We are all using online real estate aggregators like Zillow and when we do, lurking ever so persistently is a button to click to get more information, the “Contact Agent” button. Once clicked, down the rabbit hole you may go. We are going to talk about “Contact Agent” buttons and your experience when you give them a click.
Zillow and others have become a kind of master MLS. They aggregate property information from almost every possible source and pull it together into one convenient service which makes it the go-to for most of us. They built a better mousetrap. And that button is the trigger.
To start, we need to understand that Zillow and other aggregators are businesses. They provide a free service to you which is paid for by advertisers. In this case, a significant portion of the advertising revenue generated by Zillow is paid by licensed real estate agents and brokers. These agents and brokers show up along with the properties on your screen.
Zillow was among the pioneers of the real estate aggregators and it has developed over time beating or buying its competitors to become one of the most dominant players in this industry. With an audience interested in real estate beating a path to its door, Zillow then executes its business plan. They make a deal with agents to get those agents in front of you for an opportunity to connect. For a certain price, which varies by area, they will give an agent a certain “percentage of voice”. This means that agents pay them to show up on your screen and the amount they pay is equivalent to how often they show up as an option you can click on for more information. As their model progresses, it becomes an auction with the agents and brokers as the bidders. And it’s always changing.
There is nothing evil going on here, but it can be misleading. Many who click to learn more think they are connecting with the listing agent but find themselves connected to a buyer’s agent. Many would agree you might be better represented by a buyer’s agent. Listing agents themselves would argue to the contrary for fairly obvious reasons.
Often, when a buyer first starts getting into the idea of buying a property, they’ll go to an online aggregator like Zillow.com or Realtor.com and start clicking on properties they are interested in, asking for more information by clicking a button. Suddenly, their phone starts ringing, their email notifications start chiming and their eyes get bigger. Every click has started an outreach and follow up system of its own, carefully orchestrated by the aggregator’s system and the systems of those agents and brokers who paid to participate.
Zillow’s and other aggregator’s value and services, if used as intended, can all result in a win-win situation if the agent cares for and follows up with their clients as common sense would dictate. If you’ve clicked the “Contact Agent” or similar button on a number of different occasions, you were likely connected with different agents and had a different experience with each.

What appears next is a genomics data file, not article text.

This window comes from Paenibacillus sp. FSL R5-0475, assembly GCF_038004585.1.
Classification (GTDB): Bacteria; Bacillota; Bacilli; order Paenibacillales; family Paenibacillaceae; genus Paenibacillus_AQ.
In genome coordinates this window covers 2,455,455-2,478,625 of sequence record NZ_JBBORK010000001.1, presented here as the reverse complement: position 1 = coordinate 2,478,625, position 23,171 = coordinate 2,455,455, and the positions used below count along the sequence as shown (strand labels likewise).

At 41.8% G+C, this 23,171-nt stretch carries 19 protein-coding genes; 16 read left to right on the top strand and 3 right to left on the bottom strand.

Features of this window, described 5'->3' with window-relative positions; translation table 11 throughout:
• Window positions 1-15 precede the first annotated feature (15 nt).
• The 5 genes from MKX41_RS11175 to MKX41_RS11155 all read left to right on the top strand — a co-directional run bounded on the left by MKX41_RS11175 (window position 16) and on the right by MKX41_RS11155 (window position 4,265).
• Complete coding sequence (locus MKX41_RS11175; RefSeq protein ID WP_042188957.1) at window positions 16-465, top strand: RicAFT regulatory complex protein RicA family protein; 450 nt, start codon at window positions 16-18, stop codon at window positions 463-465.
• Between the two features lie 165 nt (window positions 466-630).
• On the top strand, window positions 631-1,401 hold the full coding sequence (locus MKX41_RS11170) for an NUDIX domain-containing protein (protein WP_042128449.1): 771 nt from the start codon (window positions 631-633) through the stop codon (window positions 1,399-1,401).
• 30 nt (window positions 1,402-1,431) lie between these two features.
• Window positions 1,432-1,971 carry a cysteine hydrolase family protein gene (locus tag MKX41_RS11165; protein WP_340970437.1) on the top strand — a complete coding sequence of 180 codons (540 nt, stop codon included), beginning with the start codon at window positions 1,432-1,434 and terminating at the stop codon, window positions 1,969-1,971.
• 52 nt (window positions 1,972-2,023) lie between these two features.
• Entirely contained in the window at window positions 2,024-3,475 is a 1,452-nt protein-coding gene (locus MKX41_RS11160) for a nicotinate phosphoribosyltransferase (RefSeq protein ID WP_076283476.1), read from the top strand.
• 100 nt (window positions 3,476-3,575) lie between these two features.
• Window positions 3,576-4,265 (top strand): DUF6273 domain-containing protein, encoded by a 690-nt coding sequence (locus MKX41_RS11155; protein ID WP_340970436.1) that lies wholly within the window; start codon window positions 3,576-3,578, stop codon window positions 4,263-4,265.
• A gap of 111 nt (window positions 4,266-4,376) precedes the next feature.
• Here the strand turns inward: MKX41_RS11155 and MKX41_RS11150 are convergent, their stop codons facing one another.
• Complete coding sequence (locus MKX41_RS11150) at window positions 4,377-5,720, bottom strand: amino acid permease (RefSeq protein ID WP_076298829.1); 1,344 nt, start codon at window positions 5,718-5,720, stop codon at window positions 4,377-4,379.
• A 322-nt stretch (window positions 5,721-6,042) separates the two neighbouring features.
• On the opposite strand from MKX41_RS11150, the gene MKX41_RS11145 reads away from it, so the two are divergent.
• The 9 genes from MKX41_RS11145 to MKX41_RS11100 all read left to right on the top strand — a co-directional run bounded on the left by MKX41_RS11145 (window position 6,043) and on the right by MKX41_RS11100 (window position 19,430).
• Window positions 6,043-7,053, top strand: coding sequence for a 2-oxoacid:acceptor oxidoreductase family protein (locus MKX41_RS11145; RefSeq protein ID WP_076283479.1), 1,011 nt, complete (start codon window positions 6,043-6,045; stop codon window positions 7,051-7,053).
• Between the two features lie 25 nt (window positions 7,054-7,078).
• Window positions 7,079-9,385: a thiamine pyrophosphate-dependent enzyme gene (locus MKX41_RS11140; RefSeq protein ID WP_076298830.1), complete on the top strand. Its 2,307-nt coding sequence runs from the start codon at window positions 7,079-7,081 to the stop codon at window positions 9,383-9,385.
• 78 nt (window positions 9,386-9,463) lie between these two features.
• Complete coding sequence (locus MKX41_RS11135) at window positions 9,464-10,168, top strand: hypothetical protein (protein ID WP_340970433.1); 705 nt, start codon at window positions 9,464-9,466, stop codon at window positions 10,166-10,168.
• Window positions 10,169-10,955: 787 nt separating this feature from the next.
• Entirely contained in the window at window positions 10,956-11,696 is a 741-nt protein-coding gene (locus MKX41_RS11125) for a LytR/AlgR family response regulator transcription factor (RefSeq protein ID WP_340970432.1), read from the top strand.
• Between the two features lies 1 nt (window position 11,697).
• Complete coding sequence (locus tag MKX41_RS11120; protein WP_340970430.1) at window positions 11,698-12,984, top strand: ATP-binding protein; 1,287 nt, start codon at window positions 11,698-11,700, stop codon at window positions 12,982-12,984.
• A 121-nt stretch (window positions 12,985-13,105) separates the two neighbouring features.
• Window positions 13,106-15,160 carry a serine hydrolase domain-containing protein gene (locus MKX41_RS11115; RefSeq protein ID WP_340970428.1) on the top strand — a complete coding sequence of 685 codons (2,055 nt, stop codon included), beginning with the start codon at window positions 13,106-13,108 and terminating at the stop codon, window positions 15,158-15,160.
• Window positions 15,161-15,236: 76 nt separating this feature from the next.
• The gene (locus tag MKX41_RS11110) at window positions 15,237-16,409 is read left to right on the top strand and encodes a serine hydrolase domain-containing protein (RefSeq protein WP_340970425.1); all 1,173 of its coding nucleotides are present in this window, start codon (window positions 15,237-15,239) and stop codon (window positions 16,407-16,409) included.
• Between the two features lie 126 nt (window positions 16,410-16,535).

Your experience will vastly differ from agent to agent. You might get a brand-new agent who has paid so they can get their first leads. You might get a seasoned professional who, while incredibly competent, might seem skeptical because they know only about 3% of the connections that they make via an aggregator will result in a completed deal. Or you might connect with an agent with a ton of 5-star reviews who has a huge team of agents working with them only to be tossed off to one of their newest agents. Each has a different personality and level of intelligence.
The good news is that you should soon connect with an agent that is relatively smart, kind, and trustworthy and who has a work ethic and sincere interest in you and is committed to helping you find a great home.
When you find someone like this, it’s time to change up the system a little. You should let them know you like them and the way they do business and that you’d like to use them exclusively in your search. To Zillow and other online aggregator’s credit, they have a system that can connect you directly with that agent going forward, notifying only your preferred agent of the properties you’d like more information on. This stops the deluge of different agents contacting you and it builds a stronger relationship with one which should significantly increase their focus and dedication. Just let them know and they’ll send you a link that allows you to choose them as your dedicated agent on their platform.
Searching for and buying a home should be an exciting and fun experience. Online aggregators have significantly increased access to information and changed the landscape dramatically. In many cases, in very good ways. In tandem, the industry is more regulated, negotiations more complicated, and opportunities for a deal to the wrong way are increasing.
Online aggregators are providing a wonderful service in sharing the vast array of properties available for sale with anyone interested at no cost. While the initial deluge of agents you might come across can feel oppressive, it very likely will put you in contact with an agent who may become an incredible trusted resource you want to stay connected with for many years to come.